1921
Volume 97, Issue 4
  • ISSN: 0002-9637
  • E-ISSN: 1476-1645

Abstract

Abstract.

Chagas disease results in the largest burden, in terms of disability-adjusted-life-years, of any parasitic disease in the Americas. Monitoring Chagas disease among migrants is critical to controlling its spread and to serving the needs of the migrant community. Therefore, we determined the prevalence and correlates of Chagas disease in regional and international migrant populations at the Mexico/Guatemala border. Data were collected as part of a larger study of human immunodeficiency virus (HIV) and migration. Participants were a sample of recent regional and international migrants who used an illicit substance or had recent problem drinking. infection was classified as testing positive on two different enzyme-linked immunosorbent assays (ELISAs). Interviewer-administered surveys captured sociodemographics, migration history, Chagas disease knowledge, and access to care. We enrolled 389 recent migrants, and the prevalence of Chagas disease was 3.1%. Only 19% of the participants reported having ever heard of the disease and less than 1% had been previously tested. –positive participants were more likely to have been born in a rural area or town than a city (92% yes versus 59% no, = 0.02) and have recently lived in a house with a makeshift roof (33% yes versus 8% no, < 0.01), walls (42% yes versus 13% no, < 0.01), or floor (50% yes versus 21% no, < 0.02), or cinderblock walls (92% yes versus 63% no, = 0.04). With migration rapidly changing the distribution of Chagas disease, more work needs to be done to create targeted surveillance programs and provide access to affordable treatment among Latin American migrants.

Loading

Article metrics loading...

/content/journals/10.4269/ajtmh.16-0777
2017-10-11
2018-11-15
Loading full text...

Full text loading...

/deliver/fulltext/14761645/97/4/tpmd160777.html?itemId=/content/journals/10.4269/ajtmh.16-0777&mimeType=html&fmt=ahah

References

  1. Mackey TK, Liang BA, Cuomo R, Hafen R, Brouwer KC, Lee DE, , 2014. Emerging and reemerging neglected tropical diseases: a review of key characteristics, risk factors, and the policy and innovation environment. Clin Microbiol Rev 27: 949979.[Crossref]
  2. Hotez PJ, . 2013. NTDs V.2.0: “Blue Marble Health”—neglected tropical disease control and elimination in a shifting health policy landscape. PLoS Negl Trop Dis 7: e2570.[Crossref]
  3. World Health Organization, 2013. Sustaining the Drive to Overcome the Global Impact of Neglected Tropical Diseases: Second WHO Report on Neglected Tropical Diseases. Geneva, Switzerland: World Health Organization.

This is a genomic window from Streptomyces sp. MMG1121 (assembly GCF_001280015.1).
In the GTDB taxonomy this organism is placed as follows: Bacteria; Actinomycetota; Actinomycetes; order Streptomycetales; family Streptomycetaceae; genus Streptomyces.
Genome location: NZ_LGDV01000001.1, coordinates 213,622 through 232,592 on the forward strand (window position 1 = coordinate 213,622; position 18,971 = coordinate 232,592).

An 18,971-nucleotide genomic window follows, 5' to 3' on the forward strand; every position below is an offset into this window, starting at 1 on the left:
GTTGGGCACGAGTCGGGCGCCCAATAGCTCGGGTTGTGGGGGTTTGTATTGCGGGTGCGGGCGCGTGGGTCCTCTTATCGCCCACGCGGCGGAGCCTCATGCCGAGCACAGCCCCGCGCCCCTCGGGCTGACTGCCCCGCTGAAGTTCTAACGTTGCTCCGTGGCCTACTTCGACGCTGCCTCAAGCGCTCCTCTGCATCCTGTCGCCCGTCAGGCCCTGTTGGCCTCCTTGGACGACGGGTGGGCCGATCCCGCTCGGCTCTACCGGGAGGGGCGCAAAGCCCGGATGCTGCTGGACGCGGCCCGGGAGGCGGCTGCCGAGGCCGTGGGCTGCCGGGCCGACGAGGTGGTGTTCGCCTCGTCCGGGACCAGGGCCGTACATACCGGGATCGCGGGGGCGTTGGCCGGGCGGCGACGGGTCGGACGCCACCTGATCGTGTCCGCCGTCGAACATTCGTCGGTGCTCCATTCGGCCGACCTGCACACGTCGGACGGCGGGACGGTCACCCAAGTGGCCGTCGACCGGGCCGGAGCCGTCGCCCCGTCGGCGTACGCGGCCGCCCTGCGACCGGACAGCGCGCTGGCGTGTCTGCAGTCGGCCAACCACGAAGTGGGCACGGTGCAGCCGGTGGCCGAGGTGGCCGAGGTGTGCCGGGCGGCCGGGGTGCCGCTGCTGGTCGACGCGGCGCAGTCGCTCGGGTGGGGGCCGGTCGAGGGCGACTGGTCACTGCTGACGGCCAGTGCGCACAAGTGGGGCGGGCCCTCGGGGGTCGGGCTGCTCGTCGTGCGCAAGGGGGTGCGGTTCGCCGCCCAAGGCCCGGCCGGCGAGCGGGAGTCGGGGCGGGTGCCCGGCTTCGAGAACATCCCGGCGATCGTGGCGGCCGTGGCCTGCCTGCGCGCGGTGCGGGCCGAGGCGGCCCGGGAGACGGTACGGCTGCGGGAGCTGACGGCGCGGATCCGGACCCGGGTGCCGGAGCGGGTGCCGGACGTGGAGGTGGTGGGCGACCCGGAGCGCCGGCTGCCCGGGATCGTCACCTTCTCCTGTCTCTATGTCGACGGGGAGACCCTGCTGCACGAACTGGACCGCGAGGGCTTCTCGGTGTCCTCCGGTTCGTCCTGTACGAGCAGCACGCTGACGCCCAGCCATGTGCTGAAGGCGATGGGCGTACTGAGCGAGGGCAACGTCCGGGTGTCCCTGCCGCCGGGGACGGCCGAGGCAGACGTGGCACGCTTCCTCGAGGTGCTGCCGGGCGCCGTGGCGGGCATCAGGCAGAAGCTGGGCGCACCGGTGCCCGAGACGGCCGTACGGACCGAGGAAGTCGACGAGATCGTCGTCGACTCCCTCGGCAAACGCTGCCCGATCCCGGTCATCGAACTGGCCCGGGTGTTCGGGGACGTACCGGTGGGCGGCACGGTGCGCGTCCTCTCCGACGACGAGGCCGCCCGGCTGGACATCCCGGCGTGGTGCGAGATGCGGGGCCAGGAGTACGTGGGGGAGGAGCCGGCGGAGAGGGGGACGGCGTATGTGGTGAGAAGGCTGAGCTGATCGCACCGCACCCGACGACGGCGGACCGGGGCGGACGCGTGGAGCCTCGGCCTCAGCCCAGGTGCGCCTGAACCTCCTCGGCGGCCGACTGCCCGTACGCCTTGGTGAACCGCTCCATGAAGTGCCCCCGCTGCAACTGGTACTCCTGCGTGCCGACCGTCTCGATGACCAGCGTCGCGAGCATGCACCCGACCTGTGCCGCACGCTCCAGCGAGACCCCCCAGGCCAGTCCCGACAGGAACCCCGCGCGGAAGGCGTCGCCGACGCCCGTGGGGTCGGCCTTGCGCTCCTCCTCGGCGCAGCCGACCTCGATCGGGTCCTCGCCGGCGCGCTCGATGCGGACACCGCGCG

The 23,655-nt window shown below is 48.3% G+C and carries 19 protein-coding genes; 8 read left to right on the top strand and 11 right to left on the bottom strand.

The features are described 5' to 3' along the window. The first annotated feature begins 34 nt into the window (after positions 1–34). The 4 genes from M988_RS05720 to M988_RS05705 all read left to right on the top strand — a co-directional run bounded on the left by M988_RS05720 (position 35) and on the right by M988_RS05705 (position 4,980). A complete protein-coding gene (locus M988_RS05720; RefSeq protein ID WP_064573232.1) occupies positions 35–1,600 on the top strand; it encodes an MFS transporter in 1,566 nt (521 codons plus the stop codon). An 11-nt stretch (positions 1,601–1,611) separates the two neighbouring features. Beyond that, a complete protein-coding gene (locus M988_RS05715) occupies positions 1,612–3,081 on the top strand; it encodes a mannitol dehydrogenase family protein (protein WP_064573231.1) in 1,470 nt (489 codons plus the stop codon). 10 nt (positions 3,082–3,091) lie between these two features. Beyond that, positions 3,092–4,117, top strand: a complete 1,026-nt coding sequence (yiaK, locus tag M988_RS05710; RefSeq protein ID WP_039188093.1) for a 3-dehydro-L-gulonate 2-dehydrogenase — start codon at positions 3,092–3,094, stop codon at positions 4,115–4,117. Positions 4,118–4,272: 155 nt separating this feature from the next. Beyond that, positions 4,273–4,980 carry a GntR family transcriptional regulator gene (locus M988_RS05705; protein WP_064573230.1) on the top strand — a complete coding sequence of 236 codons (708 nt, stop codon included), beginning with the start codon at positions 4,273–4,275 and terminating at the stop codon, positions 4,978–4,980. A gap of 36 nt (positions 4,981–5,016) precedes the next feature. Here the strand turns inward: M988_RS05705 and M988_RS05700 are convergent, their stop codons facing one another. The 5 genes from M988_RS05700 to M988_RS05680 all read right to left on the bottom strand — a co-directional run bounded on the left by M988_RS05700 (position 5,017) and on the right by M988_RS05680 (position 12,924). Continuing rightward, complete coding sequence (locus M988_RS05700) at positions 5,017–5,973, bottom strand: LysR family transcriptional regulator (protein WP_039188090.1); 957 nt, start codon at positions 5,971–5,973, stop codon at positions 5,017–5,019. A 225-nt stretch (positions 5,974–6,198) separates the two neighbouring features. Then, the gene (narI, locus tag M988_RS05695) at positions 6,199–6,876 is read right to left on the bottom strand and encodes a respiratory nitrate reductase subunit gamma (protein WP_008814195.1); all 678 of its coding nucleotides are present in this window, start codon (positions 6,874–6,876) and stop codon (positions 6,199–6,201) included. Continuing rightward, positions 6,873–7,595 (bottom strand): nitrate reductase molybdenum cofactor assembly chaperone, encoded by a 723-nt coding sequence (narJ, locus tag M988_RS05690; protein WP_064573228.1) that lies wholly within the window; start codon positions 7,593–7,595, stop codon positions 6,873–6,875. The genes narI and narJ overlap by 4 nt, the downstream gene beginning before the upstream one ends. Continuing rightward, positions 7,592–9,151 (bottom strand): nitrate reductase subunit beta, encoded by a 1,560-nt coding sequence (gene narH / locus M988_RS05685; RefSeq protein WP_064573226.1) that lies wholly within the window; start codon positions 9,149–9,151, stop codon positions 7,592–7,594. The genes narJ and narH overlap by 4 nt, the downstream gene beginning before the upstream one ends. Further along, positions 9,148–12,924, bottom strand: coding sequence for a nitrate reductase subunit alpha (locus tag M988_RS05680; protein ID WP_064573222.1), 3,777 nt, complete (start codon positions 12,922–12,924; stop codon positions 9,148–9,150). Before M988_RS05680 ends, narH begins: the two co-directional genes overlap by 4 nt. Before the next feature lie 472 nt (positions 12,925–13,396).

4. Nunes MCP, Dones W, Morillo CA, Encina JJ, Ribeiro AL, Soc CCDI, , 2013. Chagas disease: an overview of clinical and epidemiological aspects. J Am Coll Cardiol 62: 767776.[Crossref]
  5. Bern C, Montgomery SP, , 2009. An estimate of the burden of Chagas disease in the United States. Nephrol Dial Transplant 49: e52e54.
  6. Bayer AM, Hunter GC, Gilman RH, Cornejo Del Carpio JG, Naquira C, Bern C, Levy MZ, . 2009. Chagas disease, migration and community settlement patterns in Arequipa, Peru. PLoS Negl Trop Dis 3: e567.[Crossref]
  7. Conners EE, Vinetz JM, Weeks JR, Brouwer KC, . 2016. A global systematic review of Chagas disease prevalence among migrants. Acta Trop 156: 6878.[Crossref]
  8. Requena-Méndez A, Aldasoro E, de Lazzari E, Sicuri E, Brown M, Moore DA, Gascon J, Muñoz J, . 2015. Prevalence of Chagas disease in Latin-American migrants living in Europe: a systematic review and meta-analysis. PLoS Negl Trop Dis 9: e0003540.[Crossref]
  9. World Health Organization, 2012. DALY Estimates, WHO regions, 2000–2012. Available at: http://www.who.int/healthinfo/global_burden_disease/estimates/en/index2.html. Accessed July 7, 2014.
  10. Lee BY, Bacon KM, Bottazzi ME, Hotez PJ, , 2013. Global economic burden of Chagas disease: a computational simulation model. Lancet Infect Dis 13: 342348.[Crossref]
  11. Coura JR, , 2015. The main sceneries of Chagas disease transmission. The vectors, blood and oral transmissions–a comprehensive review. Mem Inst Oswaldo Cruz 110: 277282.[Crossref]
  12. Carlier Y, Sosa-Estani S, Luquetti AO, Buekens P, , 2015. Congenital Chagas disease: an update. Mem Inst Oswaldo Cruz 110: 363368.[Crossref]
  13. Rassi A, Jr Rassi A, Marin-Neto JA, , 2010. Chagas disease. Lancet 375: 13881402.[Crossref]
  14. World Health Organization, 2002. Control of Chagas Disease: Second Report of the WHO Expert Committee. Geneva, Switzerland: World Health Organization.
  15. World Health Organization, 2010. Working to Overcome the Global Impact of Neglected Tropical Diseases: First WHO Report on Neglected Tropical Diseases. Geneva, Switzerland: World Health Organization.
  16. Bonney KM, , 2014. Chagas disease in the 21st century: a public health success or an emerging threat? Parasite 21: 11.[Crossref]
  17. Ribeiro I, Sevcsik A-M, Alves F, Diap G, Don R, Harhay MO, Chang S, Pecoul B, , 2009. New, improved treatments for Chagas disease: from the R&D pipeline to the patients. PLoS Negl Trop Dis 3: e484.[Crossref]
  18. Hotez PJ, Bottazzi ME, Franco-Paredes C, Ault SK, Periago MR, , 2008. The neglected tropical diseases of Latin America and the Caribbean: a review of disease burden and distribution and a roadmap for control and elimination. Plos Neglect Trop D. 2: e300.[Crossref]
  19. Bustamante DM, De Urioste-Stone SM, Juarez JG, Pennington PM, , 2014. Ecological, social and biological risk factors for continued Trypanosoma cruzi transmission by Triatoma dimidiata in Guatemala. PLoS One 9: e104599.[Crossref]
  20. King RJ, Cordon-Rosales C, Cox J, Davies CR, Kitron UD, , 2011. Triatoma dimidiata infestation in Chagas disease endemic regions of Guatemala: comparison of random and targeted cross-sectional surveys. Plos Neglect Trop D 5: e1035.[Crossref]